P8150408 Fan manga can exist because of Japan’s very liberal “fair-use” clause for copyright (at least for manga) in that readers are allowed to draw their own stories involving characters from famous well established mangas. Not only can they draw these they also get to publish them and sell them for prices much higher than the original manga since usually the amount printed is very limited. Comic Market, or ComiKet for short, is where one can find hundreds of such artists, reinterpreting other stories or creating completely new stories, and selling the comics they produce. These events take place twice a year and the limited number of the prints make these extremely popular amongst manga fans.


The last ComiKet was actually on Saturday and I made my way to Tokyo Big Sight in Odaiba to check it out for myself. The sheer number of people there was a sight to behold on its own but as I was there in the afternoon, long after the prime stuff is already sold out, the wait was just 30 minutes or so (which was not very pleasant I should add since the corridors of the building was not a/c’d enough to handle so many people) before I could go into the exhibition hall. The manga selection was interesting – ranging from stories introducing romance between characters who are not normally in a relationship in the actual manga (both same and different sexes and all ages, some R rated, some PG) to just new storylines. There was supposed to be an area reserved for cosplayers but I did not get a chance to check that out. I did see some people in costume though… The way back was an interesting endeavor with the train stations being completely swamped by the people returning from the exhibition.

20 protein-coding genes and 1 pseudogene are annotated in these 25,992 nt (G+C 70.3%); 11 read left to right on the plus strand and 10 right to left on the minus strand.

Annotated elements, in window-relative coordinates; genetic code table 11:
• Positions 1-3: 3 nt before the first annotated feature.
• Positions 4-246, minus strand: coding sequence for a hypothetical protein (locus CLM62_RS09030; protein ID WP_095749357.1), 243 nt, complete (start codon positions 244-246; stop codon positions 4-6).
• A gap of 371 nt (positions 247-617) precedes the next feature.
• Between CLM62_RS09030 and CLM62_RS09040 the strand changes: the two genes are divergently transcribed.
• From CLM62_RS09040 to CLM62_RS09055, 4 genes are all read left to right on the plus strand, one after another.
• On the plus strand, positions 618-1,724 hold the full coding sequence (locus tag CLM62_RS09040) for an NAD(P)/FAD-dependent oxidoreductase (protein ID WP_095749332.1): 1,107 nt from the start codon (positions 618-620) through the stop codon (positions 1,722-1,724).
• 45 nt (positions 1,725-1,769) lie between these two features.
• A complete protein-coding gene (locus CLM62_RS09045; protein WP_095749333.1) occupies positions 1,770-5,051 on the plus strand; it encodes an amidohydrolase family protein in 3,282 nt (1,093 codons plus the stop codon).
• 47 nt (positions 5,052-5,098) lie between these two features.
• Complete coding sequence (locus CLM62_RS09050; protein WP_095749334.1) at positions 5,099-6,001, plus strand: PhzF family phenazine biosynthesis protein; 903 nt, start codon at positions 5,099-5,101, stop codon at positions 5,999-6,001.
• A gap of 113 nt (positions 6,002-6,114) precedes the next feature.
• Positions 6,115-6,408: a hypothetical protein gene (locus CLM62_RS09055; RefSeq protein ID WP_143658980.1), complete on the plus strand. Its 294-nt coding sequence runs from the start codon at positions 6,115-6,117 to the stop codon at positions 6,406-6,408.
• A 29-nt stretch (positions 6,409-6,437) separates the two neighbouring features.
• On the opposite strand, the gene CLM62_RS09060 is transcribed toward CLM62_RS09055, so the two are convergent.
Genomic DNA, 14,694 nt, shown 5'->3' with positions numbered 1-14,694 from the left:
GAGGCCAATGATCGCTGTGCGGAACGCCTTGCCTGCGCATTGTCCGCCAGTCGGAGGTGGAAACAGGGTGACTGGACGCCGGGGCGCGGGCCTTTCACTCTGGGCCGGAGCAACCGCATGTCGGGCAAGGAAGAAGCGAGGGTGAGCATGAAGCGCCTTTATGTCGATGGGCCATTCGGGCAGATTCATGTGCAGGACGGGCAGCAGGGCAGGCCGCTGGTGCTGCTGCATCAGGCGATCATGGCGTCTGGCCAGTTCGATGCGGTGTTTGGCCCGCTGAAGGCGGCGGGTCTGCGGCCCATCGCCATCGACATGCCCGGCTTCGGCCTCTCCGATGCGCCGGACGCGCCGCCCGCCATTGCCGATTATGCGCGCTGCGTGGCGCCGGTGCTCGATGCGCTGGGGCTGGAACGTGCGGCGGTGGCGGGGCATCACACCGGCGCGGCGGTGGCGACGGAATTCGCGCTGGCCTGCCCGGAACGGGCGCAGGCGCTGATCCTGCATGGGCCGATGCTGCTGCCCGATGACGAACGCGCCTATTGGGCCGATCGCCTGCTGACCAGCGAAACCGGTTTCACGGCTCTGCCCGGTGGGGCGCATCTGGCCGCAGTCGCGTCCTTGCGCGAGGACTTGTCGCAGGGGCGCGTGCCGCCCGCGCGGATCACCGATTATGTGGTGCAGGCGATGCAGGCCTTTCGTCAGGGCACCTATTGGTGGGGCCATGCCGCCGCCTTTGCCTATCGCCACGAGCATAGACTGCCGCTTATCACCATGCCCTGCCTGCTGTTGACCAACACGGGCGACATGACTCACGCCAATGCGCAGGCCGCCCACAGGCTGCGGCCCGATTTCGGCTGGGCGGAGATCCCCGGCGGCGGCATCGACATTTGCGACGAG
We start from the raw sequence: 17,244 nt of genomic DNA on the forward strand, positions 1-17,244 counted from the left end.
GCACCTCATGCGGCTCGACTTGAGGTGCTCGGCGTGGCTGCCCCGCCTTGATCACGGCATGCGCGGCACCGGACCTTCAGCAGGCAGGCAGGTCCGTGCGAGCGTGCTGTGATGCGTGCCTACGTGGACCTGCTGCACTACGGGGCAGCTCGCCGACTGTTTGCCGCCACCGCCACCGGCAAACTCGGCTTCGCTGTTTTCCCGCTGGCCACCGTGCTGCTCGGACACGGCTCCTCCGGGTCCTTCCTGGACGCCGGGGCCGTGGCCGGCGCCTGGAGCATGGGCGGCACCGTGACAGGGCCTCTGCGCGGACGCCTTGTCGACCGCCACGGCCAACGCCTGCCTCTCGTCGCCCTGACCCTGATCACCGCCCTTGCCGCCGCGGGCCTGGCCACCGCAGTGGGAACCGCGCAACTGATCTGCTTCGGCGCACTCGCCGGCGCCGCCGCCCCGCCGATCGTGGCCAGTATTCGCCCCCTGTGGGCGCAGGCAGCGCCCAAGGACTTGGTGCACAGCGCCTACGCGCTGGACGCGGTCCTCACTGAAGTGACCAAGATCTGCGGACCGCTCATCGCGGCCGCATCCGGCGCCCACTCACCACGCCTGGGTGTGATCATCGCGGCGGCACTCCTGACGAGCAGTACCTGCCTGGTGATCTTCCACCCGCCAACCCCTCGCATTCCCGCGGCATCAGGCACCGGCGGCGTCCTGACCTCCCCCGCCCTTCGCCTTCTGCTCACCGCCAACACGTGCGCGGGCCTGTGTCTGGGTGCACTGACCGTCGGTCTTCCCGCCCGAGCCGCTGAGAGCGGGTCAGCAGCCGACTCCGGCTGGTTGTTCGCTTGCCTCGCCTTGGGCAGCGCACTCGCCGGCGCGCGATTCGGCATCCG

It was definitely an interesting experience for me.  I don’t know if I would do it again seeing how I don’t really follow a certain manga with passion but hey maybe I will do it again just to people-watch… :)

Thursday, August 13, 2009

4 Earthquakes in 5 days

JP map - earthquake

This map, from the Japanese Meteorological Agency, show the latest of the 3 earthquakes we had in Tokyo in the last couple of days. This one, the lightest of the four, was not so bad – in fact it was the lightest – but it is a bit unnerving to experience so many of these in such a short time.

It has been two years since I started living in Japan and I think in those two years, I have experienced my share of earthquakes. After all, Tokyo, and Japan in general, is pretty unstable and an earthquake every couple of months is pretty normal. However, this, this is something else.

They say the Kanto region, which includes Tokyo, has a huge earthquake every 90 years or so. This held true the last two times but this time it is overdue by a few years. I am hoping these four earthquakes in quick succession is not a precursor to the big one. If it is, the estimate for the number of casualties is not less than 90,000…